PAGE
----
Friday, March 02, 2007

In A Hot Real Estate Market People Will Buy Anything

In a hot real estate market people will buy anything. This article is a little dated but it shows that insanity of people who have an urge to buy in a hot real estate market. This article is from, originally in the New York Times, and shows how people in the US where snapping up property in the recently hot, and now slumping, real estate market to the south.

Paul Nelson had never seen Paraiso del Mar, a resort and golf community in La Paz, Mexico, on the Baja Peninsula, before he signed a contract to buy a $200,000 beachfront condominium there. And he didn't even consider flying down to check it out before putting down a deposit."I thought in the very worst case, at $200,000, I'm not going to get hurt that bad," said Nelson, 58, a semiretired songwriter from Nashville. "I don't lose any sleep."Nelson is one of a growing number of people who are bidding on investment properties and second homes before seeing what they are buying. Though the National Association of Mortgage Brokers and the National Association of Realtors have no data on purchases made sight unseen, officials at both groups say they are hearing more anecdotal reports of these sales than ever.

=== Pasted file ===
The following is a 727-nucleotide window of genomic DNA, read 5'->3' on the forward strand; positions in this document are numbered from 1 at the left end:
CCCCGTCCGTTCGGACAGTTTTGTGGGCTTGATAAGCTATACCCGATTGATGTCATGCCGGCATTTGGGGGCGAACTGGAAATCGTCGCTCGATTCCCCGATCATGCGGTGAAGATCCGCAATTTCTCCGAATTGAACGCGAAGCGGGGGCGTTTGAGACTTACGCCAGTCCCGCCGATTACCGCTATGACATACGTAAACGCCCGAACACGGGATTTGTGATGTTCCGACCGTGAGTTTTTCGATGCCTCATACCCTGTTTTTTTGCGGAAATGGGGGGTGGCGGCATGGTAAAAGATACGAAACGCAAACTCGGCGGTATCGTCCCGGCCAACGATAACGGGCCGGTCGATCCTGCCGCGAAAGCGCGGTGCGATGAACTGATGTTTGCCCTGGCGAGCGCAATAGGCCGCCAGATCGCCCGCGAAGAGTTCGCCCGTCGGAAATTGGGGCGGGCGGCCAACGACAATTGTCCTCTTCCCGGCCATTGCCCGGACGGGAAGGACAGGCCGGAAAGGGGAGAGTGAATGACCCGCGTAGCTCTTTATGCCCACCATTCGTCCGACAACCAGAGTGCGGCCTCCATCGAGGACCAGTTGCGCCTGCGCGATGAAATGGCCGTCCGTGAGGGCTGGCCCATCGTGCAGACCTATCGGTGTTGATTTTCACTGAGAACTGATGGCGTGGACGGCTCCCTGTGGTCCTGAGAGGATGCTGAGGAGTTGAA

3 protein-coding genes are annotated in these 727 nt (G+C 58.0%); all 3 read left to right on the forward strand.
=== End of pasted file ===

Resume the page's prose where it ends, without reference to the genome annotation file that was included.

"Nine years ago you would never have heard of this," said Jim Nabors, president of the National Association of Mortgage Brokers. "We have no empirical data, but you go to a conference and you hear people talking about this more and more. I'd say the numbers have probably increased dramatically."Of course, with more information available on the Web, "sight unseen is kind of a misnomer," said Gary Garland, owner of Crested Butte Real Estate in Colorado. "It's not like we're sending buyers Polaroids like we used to.""Virtual tours" of vacation properties displayed over the Internet help people like Nelson, who also bought an $800,000 investment home sight unseen in Fort Lauderdale, Fla., a few years ago, size up their purchases. Buyers can be in for surprises when they finally see their properties. Ellen Ashley, 55, a real estate agent from Portola Valley, Calif., signed a contract on a $650,000, 2,500-square-foot home on Vashon Island, near Seattle, that looked great on the Internet. Only when she visited it for the inspection did she find out about the noise from a nearby road. She was able to get out of the purchase.

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